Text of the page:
NUST scholars get grant to generate energy from solid waste

ISLAMABAD: The National University of Science and Technology (NUST) researchers have received a financial grant from the Higher Education Commission (HEC) to generate energy from solid waste, which will lessen the load on the landfills and reduce the demand for fossil fuels.
Talking to WealthPK, Dr. Salman Raza Naqvi, Director of National Science and Technology Park (NSTP) at the Department of Chemical Engineering, NUST, said currently, no garbage management company in Pakistan had the technology to develop a method for efficient exploitation of municipal waste.
He said the NUST project team was expected to develop a technology for generating energy from solid waste in the coming years for local use.
Naqvi said waste-to-energy production technology has huge benefits compared to the traditional landfilling as a waste management system.
“The process of generating energy (often heat and electricity) from waste is known as waste-to-energy production. It is often performed by incinerating solid waste. Incineration is a way to turn garbage into energy. However, it is still a relatively new means of generating energy. Burning trash produces steam, which turns turbines to generate electricity. It is also possible to use the heat produced by the combustion process itself,’’ Naqvi added.
He said Pakistan’s yearly Municipal Solid Waste (MSW) production was 49.6 million tons, growing at a rate of 2.4%. Inadequate waste management poses major risks to human health and the environment, he added.
Moreover, the weekly solid waste generation is estimated at 87,000 tons, with daily municipal garbage generation at around 16,500 tons, according to the International Trade Administration (ITA,2022). Similar increases may be seen in the production and disposal of plastic garbage.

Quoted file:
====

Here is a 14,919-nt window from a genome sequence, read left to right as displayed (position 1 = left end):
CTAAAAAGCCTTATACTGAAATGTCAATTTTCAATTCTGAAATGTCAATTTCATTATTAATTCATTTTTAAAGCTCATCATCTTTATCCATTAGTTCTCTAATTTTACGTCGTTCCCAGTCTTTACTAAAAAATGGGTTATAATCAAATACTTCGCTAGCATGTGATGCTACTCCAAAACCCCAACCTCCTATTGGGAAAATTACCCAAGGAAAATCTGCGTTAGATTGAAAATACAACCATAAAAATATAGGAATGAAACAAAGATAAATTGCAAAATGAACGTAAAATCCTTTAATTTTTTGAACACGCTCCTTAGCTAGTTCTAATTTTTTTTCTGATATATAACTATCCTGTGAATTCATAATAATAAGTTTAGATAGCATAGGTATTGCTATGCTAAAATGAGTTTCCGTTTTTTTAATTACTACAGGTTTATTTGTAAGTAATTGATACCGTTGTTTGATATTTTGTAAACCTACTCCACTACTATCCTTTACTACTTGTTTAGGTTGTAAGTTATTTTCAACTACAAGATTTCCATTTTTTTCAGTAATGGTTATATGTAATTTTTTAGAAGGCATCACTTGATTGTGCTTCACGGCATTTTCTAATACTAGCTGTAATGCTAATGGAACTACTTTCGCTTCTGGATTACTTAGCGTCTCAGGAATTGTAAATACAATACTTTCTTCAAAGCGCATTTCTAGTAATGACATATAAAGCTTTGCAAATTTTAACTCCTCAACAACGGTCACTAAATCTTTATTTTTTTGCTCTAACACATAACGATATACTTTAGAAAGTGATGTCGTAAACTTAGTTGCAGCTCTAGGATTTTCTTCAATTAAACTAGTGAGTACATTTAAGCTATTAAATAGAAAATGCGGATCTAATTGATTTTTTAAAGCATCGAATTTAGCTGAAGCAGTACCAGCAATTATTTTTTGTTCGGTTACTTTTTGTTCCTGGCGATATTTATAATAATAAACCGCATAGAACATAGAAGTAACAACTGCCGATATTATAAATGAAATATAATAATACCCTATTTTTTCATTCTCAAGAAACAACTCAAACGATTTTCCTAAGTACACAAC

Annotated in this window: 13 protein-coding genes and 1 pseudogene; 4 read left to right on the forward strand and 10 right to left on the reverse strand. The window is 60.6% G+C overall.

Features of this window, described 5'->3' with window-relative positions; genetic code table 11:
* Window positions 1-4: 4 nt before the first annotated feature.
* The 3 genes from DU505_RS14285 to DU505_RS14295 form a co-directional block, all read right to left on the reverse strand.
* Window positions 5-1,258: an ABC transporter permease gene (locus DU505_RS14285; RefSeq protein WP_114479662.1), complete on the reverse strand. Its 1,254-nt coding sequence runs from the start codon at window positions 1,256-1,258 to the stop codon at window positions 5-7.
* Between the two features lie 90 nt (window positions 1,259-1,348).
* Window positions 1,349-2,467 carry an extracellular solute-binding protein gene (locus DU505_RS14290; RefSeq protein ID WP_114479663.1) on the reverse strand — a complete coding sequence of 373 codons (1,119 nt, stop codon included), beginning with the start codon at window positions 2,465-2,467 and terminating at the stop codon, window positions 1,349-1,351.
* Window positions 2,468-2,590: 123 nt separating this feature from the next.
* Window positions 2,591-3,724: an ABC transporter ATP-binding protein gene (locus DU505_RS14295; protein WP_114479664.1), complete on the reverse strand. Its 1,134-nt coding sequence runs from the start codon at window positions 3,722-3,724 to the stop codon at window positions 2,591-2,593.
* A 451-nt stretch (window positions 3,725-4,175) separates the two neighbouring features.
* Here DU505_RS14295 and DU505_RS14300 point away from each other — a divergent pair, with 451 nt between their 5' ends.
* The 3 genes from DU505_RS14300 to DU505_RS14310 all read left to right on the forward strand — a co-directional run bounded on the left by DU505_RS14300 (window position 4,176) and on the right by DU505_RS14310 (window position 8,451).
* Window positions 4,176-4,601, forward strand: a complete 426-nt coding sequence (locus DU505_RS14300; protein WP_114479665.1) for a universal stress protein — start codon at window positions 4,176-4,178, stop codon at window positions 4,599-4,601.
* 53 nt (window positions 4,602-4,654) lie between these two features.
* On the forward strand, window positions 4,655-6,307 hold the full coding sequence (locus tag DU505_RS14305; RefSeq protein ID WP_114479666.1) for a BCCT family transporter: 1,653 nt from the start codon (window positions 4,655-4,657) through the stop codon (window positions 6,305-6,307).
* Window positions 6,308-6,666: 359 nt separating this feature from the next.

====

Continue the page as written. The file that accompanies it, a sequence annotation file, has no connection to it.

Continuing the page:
Naqvi said Pakistan’s current solid waste management system is confronted with substantial obstacles, such as red tape, absence of urban planning, outdated technology, and a need for more public knowledge.
He said sixty to seventy percent of the country’s garbage gets collected, while the rest is dumped or buried at empty lots, contributing to climate change.

“The issue of urban trash has created huge difficulties in the main cities, including Karachi, Islamabad, Lahore, and Peshawar. Lack of urban planning, outmoded infrastructure, and a shortage of public knowledge are at the heart of Pakistan’s deteriorating waste situation,” said the NSTP director.
He explained that the HEC and NUST were trying to solve this problem by controlling the accumulation of garbage and putting it to productive use in the form of waste-to-energy production facilities, which will use the garbage to generate electricity.
Recycling metals, creating renewable energy, and cutting greenhouse gas emissions are just some benefits of the waste-to-energy (WTE) processes.
Naqvi clarified that the baseload generated by the waste-to-energy plants could be attached to power the grid, individual homes, and commercial and industrial facilities. The development of waste-to-energy facilities in Pakistan is a huge initiative the nation has undertaken, he added.